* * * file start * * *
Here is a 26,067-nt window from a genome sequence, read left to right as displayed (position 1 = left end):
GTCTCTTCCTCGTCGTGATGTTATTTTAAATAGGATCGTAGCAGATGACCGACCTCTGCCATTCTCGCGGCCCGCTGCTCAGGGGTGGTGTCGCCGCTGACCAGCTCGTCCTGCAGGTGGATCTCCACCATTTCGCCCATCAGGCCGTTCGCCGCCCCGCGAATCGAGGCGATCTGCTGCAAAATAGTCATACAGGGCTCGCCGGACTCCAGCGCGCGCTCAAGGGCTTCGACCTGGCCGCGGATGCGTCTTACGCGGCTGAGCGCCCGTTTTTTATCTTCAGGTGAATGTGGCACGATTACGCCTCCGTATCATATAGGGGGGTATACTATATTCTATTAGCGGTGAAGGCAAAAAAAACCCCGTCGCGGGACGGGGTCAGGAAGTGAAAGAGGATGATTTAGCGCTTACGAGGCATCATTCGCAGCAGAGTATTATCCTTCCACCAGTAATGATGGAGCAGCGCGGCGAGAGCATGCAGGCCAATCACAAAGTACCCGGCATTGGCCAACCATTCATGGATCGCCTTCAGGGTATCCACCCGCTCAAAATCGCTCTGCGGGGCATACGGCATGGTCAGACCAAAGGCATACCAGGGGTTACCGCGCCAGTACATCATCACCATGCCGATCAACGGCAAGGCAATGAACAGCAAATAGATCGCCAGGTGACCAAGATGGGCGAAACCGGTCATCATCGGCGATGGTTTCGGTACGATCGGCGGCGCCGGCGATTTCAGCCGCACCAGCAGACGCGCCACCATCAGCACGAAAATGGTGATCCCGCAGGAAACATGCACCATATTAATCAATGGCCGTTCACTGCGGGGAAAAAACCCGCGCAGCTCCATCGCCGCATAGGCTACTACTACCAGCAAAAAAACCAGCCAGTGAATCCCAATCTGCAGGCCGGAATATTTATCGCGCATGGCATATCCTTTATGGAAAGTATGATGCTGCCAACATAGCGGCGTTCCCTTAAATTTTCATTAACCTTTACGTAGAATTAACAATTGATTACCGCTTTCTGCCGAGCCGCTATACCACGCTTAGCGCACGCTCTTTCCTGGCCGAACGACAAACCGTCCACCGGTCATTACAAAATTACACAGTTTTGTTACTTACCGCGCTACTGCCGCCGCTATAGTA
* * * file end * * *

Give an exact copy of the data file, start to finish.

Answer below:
Here is a 26,067-nt window from a genome sequence, read left to right as displayed (position 1 = left end):
GTCTCTTCCTCGTCGTGATGTTATTTTAAATAGGATCGTAGCAGATGACCGACCTCTGCCATTCTCGCGGCCCGCTGCTCAGGGGTGGTGTCGCCGCTGACCAGCTCGTCCTGCAGGTGGATCTCCACCATTTCGCCCATCAGGCCGTTCGCCGCCCCGCGAATCGAGGCGATCTGCTGCAAAATAGTCATACAGGGCTCGCCGGACTCCAGCGCGCGCTCAAGGGCTTCGACCTGGCCGCGGATGCGTCTTACGCGGCTGAGCGCCCGTTTTTTATCTTCAGGTGAATGTGGCACGATTACGCCTCCGTATCATATAGGGGGGTATACTATATTCTATTAGCGGTGAAGGCAAAAAAAACCCCGTCGCGGGACGGGGTCAGGAAGTGAAAGAGGATGATTTAGCGCTTACGAGGCATCATTCGCAGCAGAGTATTATCCTTCCACCAGTAATGATGGAGCAGCGCGGCGAGAGCATGCAGGCCAATCACAAAGTACCCGGCATTGGCCAACCATTCATGGATCGCCTTCAGGGTATCCACCCGCTCAAAATCGCTCTGCGGGGCATACGGCATGGTCAGACCAAAGGCATACCAGGGGTTACCGCGCCAGTACATCATCACCATGCCGATCAACGGCAAGGCAATGAACAGCAAATAGATCGCCAGGTGACCAAGATGGGCGAAACCGGTCATCATCGGCGATGGTTTCGGTACGATCGGCGGCGCCGGCGATTTCAGCCGCACCAGCAGACGCGCCACCATCAGCACGAAAATGGTGATCCCGCAGGAAACATGCACCATATTAATCAATGGCCGTTCACTGCGGGGAAAAAACCCGCGCAGCTCCATCGCCGCATAGGCTACTACTACCAGCAAAAAAACCAGCCAGTGAATCCCAATCTGCAGGCCGGAATATTTATCGCGCATGGCATATCCTTTATGGAAAGTATGATGCTGCCAACATAGCGGCGTTCCCTTAAATTTTCATTAACCTTTACGTAGAATTAACAATTGATTACCGCTTTCTGCCGAGCCGCTATACCACGCTTAGCGCACGCTCTTTCCTGGCCGAACGACAAACCGTCCACCGGTCATTACAAAATTACACAGTTTTGTTACTTACCGCGCTACTGCCGCCGCTATAGTA